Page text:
I made good on the name, hiring out on the Deutsche Bundesbahn in 1979 until retirement in 2010 off Deutsche Bahn.  I worked as a switchman/brakeman, moving to service rep at the Nuremberg main passenger station until I retired.  Visit the Railroad Evangelist Assn. website and go to links where you can read the Summer 2015 issue of All Aboard magazine (the official REA publication) where editor Joe Spooner ran an artical about me on page eight and nine.

The rest is history!  Hope this helps?

Joseph Toth Jr.

Tinplate Art: I learned German while stationed here with the USATC.  I was assigned to the German Army Transport Office Ansbach (Verkehrskommandantuer Ansbach) in Bavaria, Middle Franconia, 44 km from Nuremberg.   I arrived here in January 1965, an 18 year old GI!  It was still a steam locomotive mecca, though I also enjoyed watching the Diesel and electric power as well.  By the time I returned in December 76, steam had been withdrawn from Bavaria other than steam specials of course.  Two major trunk lines crossed here in Ansbach.  Lots and lots of trains ran 24/7 in those days.

I did visit the LGB factory.  I was invited to attend an open house by Rainer Knoch, good friend and owner of Modellbahn Ritzer.  (Note the two l's in modell!)  His shop is in Nuremberg and he offers new, used, vintage, collectable, trains and vehicles.  Take a look at  Rainer speaks English.

Now with Type II Dibetes I pretty much lay off the beer.  I still drink non-alcoholic beer when our son takes us out to eat.  If the guesthouse serves Gutman Bier that's my choice today.  I used to drink "Das Gute Zirndorfer" back in the 80s.  Zirndorf is a village just west of Nuremberg and was once on the Biebertalbahn (Beaver Valley Ry.), a DB branchline, since abandoned by the Dumb A** DB.  Now busses do the honors of polluting the air where V100 Diesel roadswitchers equipped w/steam generators once ran.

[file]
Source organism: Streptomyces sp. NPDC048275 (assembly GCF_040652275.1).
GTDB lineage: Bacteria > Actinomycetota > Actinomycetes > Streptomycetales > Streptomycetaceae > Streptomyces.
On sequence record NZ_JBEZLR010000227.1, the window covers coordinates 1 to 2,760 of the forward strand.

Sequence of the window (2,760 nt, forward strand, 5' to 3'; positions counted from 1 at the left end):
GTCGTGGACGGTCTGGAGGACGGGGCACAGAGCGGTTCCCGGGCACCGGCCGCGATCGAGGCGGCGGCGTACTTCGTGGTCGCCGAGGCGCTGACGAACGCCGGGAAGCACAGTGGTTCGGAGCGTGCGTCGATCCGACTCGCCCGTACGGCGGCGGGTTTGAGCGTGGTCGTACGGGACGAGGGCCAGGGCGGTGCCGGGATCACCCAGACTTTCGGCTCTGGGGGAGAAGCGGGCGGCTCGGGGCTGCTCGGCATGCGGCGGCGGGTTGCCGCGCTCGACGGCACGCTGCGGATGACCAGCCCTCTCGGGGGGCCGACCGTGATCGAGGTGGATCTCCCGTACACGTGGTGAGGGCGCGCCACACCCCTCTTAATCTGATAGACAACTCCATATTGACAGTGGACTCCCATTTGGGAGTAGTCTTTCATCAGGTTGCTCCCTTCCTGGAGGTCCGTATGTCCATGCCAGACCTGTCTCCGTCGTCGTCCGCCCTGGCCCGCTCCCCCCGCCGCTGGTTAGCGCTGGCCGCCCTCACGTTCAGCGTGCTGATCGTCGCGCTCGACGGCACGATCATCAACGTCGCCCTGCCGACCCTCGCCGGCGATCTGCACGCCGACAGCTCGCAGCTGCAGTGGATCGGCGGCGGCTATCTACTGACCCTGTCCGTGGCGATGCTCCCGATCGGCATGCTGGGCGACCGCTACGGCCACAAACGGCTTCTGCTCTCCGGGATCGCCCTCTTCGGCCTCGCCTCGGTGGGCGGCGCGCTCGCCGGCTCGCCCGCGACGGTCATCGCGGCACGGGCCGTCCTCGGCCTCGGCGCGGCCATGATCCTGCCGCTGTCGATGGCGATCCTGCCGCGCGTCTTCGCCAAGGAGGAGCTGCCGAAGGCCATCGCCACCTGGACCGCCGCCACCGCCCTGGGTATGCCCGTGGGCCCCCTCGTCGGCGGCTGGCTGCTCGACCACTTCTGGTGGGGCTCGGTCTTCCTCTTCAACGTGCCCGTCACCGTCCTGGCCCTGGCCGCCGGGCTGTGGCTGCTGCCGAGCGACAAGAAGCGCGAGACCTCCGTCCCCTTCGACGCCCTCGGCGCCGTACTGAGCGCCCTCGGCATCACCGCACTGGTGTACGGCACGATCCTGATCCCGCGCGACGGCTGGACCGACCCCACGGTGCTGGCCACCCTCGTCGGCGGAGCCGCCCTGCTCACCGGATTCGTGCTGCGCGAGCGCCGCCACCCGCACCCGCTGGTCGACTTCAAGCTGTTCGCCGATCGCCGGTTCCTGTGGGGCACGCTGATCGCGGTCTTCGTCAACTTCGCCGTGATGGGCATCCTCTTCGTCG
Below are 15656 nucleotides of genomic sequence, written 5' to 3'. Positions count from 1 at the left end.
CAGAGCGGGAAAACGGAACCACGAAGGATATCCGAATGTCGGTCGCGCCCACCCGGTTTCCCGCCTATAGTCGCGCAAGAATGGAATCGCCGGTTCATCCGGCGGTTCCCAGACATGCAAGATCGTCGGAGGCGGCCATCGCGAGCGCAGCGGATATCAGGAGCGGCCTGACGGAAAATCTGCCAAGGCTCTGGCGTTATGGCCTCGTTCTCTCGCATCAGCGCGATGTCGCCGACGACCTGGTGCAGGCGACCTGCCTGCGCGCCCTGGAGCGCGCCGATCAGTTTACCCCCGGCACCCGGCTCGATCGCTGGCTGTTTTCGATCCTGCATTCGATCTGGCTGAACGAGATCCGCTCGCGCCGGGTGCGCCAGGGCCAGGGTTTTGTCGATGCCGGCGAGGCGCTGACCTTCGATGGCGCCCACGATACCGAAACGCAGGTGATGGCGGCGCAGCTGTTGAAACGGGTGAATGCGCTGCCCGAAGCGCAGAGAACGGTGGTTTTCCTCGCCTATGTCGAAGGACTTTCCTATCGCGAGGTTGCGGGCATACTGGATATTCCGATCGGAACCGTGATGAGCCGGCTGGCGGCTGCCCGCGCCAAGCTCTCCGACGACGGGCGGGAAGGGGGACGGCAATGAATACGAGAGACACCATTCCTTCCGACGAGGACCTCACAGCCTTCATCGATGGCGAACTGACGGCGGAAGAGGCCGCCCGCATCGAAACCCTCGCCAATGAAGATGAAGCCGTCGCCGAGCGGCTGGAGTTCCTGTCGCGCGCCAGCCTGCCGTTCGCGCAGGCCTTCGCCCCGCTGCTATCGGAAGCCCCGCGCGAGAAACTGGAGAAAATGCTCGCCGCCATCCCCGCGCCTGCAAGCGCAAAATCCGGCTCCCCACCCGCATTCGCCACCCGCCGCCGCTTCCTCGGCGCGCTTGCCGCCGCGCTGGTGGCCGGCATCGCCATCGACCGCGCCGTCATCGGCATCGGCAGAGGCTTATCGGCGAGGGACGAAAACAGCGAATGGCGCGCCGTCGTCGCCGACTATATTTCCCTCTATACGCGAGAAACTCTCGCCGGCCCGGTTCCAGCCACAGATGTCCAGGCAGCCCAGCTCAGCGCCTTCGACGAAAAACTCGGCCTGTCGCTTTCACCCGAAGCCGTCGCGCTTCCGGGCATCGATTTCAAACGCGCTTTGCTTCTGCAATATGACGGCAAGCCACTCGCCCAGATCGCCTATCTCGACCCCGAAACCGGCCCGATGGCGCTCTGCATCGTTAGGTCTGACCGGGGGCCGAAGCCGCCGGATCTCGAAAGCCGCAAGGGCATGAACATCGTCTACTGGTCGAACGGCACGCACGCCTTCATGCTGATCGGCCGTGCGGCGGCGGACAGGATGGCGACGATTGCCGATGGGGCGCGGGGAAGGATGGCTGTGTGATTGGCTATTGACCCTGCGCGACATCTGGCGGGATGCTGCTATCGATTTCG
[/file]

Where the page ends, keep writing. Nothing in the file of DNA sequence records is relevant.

Item: We also had a Tucher brewery here in Ansbach but when it shut down a number of years ago, some dude in the U.S.A. bought the "guts" of the factory and it was shipped somewhere in America, unknown to me.  I never did a Google search.  Guess the history is somewhere to be found on the web?

This has made me thursty.  Despite my Type II, I'm going to drink the rest of the Coke (Reg.U.S.Pat.Off.) that I started yesterday.  It's in a REAL honest to goodness GLASS bottle no less!

Guten Tag!



Just reading this has brought back many good memories from my time in Germany... where I was re-bitten by the train bug and have never bothered to find a "cure."  Although I was in the Air Force, I spent quite some time on board the US Army Duty Train that ran between Frankfurt and Berlin on a fairly regular basis.  BTW:  That's also where I developed a fondness for Hefeweizen - something I now brew in my spare time  

Pre-War Steve:  Heim gemachte Hefeweizen?  Sehr gut Herr!  Spitze!

Re: USAF.  My dad joined the Army Air Corps in 1935.  He took part in the Berlin Air Lift.  Also the infamous Nazi war crime trials in Nuremberg since he spoke German and several other languages. 

Did the US Army Duty Train have an on board canteen?  The Canadian Army troop trains did!

Last edited by Trinity River Bottoms Boomer